Exploring Kent's Past

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Monument details

HER Number:TQ 67 SE 37
Type of record:Listed Building
Name:NEW TAVERN FORT

Summary

This riverside fort formed part of the defences of the Thames and was sited to cross its fire with Tilbury Fort opposite on the north bank. It originated in 1780 as an irregularly planned earthwork, fronted by an unrevetted ditch. It was armed with fifteen heavy guns (32 and 24 pounders) firing through embrasures. The medieval Milton Chantry was incorporated within the perimeter of the fort and used as an artillery barrack. Other buildings were added by the 1790s, such as the Commanding Royal Engineer’s Quarters, stables and magazines, as well as a loopholed rear defence wall and caponier. The fort was further developed throughout the 19th and into the 20th century. The fort was disarmed by c.1938.


Grid Reference:TQ 65292 74238
Map Sheet:TQ67SE
Parish:GRAVESEND, GRAVESHAM, KENT

Monument Types

  • FORT (Post Medieval to Modern - 1780 AD to 2050 AD)
  • GUN EMPLACEMENT (Post Medieval to Modern - 1780 AD? to 2050 AD?)
  • COASTAL BATTERY (Modern - 1904 AD? to 1938 AD?)
  • RADIO TELEGRAPHY STATION (Destroyed 1946, Modern - 1940 AD? to 1945 AD?)
Protected Status:Listed Building (II*) 1261173: NEW TAVERN FORT; Scheduled Monument 1013658: NEW TAVERN FORT, GRAVESEND, INCLUDING MILTON CHANTRY

Full description

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(TQ 65307430-sited from HHR map) 5277 GRAVESEND New Tavern Fort TQ 6574 SW 2/89 II* 2. There have been artillery fortifications at Gravesend since the Mid Tudor Period but the earliest development of this site as part of the Thames defences against attack by sea began in 1778, prompted by the threat posed by the American War of Independence Little trace above ground of these earlier works survives. In 1860 there was a Royal Commission Report on Coastal defences and work began at Gravesend in 1869. From this period are 3 open emplacements for 9 inch rifled muzzle loading guns along the East face, built of stock brick with cambered brick arches and an unusual form of open emplacements with a heavy wrought-iron casement shield. Connecting with these is an underground brick network of shell and cartridge stores and a main magazine with shell stores. C.1905 2 concrete emplacements for 6 inch breech loading guns were established on part of North side of the fort and 2 bomb-proof shelters were built into the backs of the C19 gun emplacements. (1) Additional bibliography. (2-7). Mentioned in context of Thames defences (8) and 20th century defences (9).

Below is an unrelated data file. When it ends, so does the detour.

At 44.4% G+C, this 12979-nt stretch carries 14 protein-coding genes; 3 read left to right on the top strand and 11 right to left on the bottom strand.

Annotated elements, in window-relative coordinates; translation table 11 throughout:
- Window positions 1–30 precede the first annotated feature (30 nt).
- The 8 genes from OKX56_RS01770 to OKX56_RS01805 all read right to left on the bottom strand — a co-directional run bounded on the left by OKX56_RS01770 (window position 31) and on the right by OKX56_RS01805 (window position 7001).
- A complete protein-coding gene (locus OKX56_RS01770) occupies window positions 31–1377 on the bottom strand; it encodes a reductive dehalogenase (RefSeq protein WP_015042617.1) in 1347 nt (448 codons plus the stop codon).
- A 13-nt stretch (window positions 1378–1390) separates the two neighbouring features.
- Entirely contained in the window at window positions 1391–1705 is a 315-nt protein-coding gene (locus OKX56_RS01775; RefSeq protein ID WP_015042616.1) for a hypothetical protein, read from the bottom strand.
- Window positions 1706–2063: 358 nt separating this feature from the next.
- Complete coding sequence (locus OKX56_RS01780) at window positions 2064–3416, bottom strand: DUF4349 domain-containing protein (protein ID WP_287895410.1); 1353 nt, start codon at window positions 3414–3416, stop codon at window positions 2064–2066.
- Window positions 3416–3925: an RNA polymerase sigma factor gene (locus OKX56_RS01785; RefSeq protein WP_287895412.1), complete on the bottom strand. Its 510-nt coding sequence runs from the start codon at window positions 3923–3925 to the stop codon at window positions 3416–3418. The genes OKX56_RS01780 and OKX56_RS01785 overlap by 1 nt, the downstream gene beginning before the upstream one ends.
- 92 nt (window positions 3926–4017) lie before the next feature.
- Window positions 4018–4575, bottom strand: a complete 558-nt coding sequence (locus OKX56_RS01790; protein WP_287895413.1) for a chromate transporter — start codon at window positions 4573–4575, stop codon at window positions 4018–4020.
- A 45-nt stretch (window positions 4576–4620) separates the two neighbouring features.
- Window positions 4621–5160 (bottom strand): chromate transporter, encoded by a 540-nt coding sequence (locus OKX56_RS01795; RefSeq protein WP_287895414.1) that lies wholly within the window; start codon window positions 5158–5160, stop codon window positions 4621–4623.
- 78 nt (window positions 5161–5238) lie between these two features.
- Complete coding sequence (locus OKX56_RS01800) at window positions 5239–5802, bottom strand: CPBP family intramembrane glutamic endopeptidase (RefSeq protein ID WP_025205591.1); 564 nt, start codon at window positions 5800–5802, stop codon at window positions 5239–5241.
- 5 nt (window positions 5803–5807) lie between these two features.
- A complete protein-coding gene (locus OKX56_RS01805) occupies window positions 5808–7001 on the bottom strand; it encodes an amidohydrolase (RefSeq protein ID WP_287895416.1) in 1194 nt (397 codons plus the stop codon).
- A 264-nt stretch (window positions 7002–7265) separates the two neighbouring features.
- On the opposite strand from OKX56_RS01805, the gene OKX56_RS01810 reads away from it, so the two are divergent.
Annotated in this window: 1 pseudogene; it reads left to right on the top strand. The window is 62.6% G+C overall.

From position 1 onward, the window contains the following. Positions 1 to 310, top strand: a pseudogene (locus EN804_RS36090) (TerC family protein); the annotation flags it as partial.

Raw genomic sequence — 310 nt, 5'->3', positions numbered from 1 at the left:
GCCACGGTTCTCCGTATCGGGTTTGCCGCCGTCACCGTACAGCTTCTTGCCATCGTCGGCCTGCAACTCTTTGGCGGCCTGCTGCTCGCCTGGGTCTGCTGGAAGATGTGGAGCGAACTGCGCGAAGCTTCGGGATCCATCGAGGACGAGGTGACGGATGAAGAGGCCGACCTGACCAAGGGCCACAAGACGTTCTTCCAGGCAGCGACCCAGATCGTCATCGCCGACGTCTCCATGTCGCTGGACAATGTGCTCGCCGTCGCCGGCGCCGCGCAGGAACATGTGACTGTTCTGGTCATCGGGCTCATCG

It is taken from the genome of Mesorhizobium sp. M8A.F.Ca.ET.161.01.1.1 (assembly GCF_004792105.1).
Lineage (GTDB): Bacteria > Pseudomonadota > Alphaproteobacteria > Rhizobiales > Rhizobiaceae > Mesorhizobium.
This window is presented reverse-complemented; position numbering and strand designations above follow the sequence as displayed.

"This riverside fort formed part of the defences of the Thames and was sited to cross its fire with Tilbury Fort opposite on the north bank. It originated in 1780 as an irregularly planned earthwork, fronted by an unrevetted ditch. It was armed with fifteen heavy guns (32 and 24 pounders) firing through embrasures. The medieval Milton Chantry was incorporated within the perimeter of the fort and used as an artillery barrack. Other buildings were added by the 1790s, such as the Commanding Royal Engineer’s Quarters, stables and magazines, as well as a loopholed rear defence wall and caponier." (10)

From the National Heritage List for England:

Reasons for Designation